top of page

## Stacked and chained Blocks

A typical introduction to problems with multiple connected bodies accelerating is usually described with a tuck pulling a trailer with something stacked on top only held by friction, in physics land, it's 2 blocks stacked on one another with a tension attached to another that can transmit force, looking something like this. The main constraints of the system are that all 3 must have the same acceleration, and the static friction between A and B must be below the maximum.

The unknown variable could be the maximum force to slip, the minimum mass of block A, applied force, or several other variables. The free body diagrams and equations of motion are the same for any of these variations.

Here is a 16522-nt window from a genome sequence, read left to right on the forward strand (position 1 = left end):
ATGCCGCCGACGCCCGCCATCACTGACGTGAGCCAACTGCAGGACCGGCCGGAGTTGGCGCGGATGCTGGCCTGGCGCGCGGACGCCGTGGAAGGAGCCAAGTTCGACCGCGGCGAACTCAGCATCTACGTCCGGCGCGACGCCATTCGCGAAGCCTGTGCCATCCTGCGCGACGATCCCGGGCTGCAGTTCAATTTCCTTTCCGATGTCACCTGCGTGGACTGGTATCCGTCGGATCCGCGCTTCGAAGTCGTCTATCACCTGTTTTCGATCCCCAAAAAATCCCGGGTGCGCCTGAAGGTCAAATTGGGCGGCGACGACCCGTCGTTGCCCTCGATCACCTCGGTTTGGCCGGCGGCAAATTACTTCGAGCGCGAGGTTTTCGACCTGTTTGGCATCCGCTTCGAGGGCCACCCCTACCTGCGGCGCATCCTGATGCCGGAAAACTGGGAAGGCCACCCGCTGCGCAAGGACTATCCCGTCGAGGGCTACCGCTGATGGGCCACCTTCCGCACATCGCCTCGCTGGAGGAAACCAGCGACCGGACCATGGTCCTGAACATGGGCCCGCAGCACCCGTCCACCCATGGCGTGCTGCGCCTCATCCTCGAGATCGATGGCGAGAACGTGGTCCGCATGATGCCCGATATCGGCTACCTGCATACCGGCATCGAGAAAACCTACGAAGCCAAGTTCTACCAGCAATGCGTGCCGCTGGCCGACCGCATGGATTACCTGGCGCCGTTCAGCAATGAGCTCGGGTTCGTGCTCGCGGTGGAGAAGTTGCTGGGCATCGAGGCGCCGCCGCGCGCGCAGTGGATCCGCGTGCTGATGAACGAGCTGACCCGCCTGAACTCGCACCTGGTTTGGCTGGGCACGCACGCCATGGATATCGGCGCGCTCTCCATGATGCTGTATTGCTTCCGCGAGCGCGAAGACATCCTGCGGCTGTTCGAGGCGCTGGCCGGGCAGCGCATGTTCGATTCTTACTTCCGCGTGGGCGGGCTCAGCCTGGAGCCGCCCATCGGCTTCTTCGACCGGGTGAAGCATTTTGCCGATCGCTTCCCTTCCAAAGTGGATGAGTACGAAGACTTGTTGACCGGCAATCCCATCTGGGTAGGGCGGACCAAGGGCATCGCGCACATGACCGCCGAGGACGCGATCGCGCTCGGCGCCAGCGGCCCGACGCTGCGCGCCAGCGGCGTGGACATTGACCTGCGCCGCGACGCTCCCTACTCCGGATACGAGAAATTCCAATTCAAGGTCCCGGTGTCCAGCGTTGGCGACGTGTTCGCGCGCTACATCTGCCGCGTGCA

Because all the bocks have the same acceleration we can take the sum of external forces as equal to the total mass times acceleration. The green part shows that internal forces such as tension and static friction appear twice pointing in opposing directions, they cancel out.

f_AB is the static friction between A and B, and the slip condition is usually a constraint. f_B and f_C are kinetic friction forces between the blocks and the ground, both of these should usually be defined in terms of knowns (see eqn B2, B1, C1).

Plugging B2, B1, C1 into eqn 1 (external forces), a relation between "F_app" and "a" can be found.

The boxed answer can be rearranged to solve for any of these variables as long as the slip condition is assumed.

If the applied force is less than this, the static friction is not saturated, so use eqn 1 to solve for "a" and then substitute it into any of the other equations to find your unknown varible.

bottom of page